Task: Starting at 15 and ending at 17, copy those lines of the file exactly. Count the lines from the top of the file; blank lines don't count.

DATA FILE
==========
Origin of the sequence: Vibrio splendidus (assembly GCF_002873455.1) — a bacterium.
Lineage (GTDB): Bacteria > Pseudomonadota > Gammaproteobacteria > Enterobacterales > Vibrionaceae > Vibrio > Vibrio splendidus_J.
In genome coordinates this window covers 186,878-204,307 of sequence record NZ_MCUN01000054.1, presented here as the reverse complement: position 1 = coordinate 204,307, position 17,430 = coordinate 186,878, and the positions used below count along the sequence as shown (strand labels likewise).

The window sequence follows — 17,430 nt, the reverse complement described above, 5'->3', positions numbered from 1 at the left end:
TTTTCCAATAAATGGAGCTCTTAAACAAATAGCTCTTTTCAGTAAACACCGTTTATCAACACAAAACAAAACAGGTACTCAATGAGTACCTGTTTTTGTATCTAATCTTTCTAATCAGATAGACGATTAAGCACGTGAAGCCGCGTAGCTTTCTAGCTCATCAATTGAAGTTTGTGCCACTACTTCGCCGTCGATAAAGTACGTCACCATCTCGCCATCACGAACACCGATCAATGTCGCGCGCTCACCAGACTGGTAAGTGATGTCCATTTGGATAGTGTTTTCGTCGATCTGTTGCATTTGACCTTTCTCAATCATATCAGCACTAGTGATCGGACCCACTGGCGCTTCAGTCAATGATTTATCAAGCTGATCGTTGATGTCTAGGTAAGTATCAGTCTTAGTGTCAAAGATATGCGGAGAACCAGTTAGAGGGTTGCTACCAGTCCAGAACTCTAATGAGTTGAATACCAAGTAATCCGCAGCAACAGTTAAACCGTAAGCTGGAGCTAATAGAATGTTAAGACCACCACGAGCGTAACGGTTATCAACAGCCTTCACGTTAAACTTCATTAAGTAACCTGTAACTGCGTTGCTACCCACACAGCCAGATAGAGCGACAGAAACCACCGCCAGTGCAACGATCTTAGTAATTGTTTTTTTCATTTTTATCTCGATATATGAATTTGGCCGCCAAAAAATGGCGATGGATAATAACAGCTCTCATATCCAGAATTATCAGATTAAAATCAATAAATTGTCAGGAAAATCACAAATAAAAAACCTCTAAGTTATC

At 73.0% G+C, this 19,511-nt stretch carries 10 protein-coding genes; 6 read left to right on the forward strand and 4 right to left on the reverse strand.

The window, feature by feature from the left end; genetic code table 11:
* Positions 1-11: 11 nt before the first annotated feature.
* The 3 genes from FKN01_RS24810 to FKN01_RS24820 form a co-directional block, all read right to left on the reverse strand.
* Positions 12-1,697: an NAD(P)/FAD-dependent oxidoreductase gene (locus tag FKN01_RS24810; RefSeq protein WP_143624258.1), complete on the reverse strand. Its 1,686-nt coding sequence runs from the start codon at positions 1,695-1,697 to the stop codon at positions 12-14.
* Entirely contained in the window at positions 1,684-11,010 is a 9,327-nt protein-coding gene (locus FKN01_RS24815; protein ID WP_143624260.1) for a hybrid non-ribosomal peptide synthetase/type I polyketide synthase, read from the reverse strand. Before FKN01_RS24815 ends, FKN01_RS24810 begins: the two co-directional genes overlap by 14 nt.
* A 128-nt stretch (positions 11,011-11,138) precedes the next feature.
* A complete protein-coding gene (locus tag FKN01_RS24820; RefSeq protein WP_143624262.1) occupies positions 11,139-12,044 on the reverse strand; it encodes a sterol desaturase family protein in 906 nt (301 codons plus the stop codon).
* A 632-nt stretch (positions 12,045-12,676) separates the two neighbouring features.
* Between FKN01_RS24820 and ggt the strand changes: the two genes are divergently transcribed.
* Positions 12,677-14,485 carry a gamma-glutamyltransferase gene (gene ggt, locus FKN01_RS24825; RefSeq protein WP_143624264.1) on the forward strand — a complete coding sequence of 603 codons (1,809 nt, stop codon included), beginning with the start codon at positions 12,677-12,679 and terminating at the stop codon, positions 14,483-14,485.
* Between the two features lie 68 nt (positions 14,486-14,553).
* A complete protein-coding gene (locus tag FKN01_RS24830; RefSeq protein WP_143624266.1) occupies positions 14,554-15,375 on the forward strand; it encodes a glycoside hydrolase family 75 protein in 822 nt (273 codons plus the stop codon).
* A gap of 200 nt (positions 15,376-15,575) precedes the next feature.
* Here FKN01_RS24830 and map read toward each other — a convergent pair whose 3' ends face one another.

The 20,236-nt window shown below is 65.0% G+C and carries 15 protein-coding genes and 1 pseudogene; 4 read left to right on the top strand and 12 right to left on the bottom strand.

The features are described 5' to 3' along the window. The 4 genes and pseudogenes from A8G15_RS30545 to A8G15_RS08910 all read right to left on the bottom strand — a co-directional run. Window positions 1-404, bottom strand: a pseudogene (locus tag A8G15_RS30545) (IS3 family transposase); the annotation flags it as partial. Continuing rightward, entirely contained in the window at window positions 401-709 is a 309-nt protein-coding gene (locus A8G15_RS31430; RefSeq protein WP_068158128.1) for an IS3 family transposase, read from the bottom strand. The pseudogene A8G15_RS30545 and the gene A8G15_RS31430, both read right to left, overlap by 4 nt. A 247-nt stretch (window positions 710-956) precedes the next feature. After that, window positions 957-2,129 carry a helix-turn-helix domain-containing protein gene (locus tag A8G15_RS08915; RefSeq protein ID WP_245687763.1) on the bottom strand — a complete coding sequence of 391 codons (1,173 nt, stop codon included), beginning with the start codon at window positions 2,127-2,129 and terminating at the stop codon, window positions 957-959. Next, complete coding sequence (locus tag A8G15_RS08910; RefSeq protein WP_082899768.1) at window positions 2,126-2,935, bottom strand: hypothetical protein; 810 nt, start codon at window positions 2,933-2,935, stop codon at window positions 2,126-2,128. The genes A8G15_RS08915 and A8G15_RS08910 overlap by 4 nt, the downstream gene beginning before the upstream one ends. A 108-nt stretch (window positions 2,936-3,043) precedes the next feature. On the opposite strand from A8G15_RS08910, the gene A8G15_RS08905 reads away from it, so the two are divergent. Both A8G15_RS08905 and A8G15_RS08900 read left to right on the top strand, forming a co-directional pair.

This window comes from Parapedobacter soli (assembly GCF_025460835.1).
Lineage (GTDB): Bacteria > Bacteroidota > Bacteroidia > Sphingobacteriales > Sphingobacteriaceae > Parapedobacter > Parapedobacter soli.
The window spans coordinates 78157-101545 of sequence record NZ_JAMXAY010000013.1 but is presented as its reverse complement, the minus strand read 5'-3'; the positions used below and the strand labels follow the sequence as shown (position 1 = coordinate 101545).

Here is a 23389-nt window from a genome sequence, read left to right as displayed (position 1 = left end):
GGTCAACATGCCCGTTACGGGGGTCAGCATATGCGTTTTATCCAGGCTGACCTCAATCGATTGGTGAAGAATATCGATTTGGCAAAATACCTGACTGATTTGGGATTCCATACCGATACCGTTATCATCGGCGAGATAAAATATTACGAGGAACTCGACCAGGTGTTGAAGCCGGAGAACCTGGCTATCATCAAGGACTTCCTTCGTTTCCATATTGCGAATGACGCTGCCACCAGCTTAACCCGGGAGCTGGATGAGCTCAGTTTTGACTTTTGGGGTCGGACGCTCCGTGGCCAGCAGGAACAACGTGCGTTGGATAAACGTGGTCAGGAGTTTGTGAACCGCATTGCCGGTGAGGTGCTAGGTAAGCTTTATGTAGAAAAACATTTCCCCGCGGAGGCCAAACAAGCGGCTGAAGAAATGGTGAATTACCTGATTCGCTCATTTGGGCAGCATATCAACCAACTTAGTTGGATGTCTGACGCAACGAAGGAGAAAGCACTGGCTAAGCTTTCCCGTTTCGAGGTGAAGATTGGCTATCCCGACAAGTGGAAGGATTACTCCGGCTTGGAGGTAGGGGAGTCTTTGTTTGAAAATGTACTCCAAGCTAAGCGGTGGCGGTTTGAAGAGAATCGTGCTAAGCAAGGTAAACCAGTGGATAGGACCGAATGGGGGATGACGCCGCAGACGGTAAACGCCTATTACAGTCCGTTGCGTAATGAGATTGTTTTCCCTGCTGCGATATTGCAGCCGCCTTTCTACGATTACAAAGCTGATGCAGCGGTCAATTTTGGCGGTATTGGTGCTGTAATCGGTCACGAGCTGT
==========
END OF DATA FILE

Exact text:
* Between FKN01_RS24820 and ggt the strand changes: the two genes are divergently transcribed.
* Positions 12,677-14,485 carry a gamma-glutamyltransferase gene (gene ggt, locus FKN01_RS24825; RefSeq protein WP_143624264.1) on the forward strand — a complete coding sequence of 603 codons (1,809 nt, stop codon included), beginning with the start codon at positions 12,677-12,679 and terminating at the stop codon, positions 14,483-14,485.
* Between the two features lie 68 nt (positions 14,486-14,553).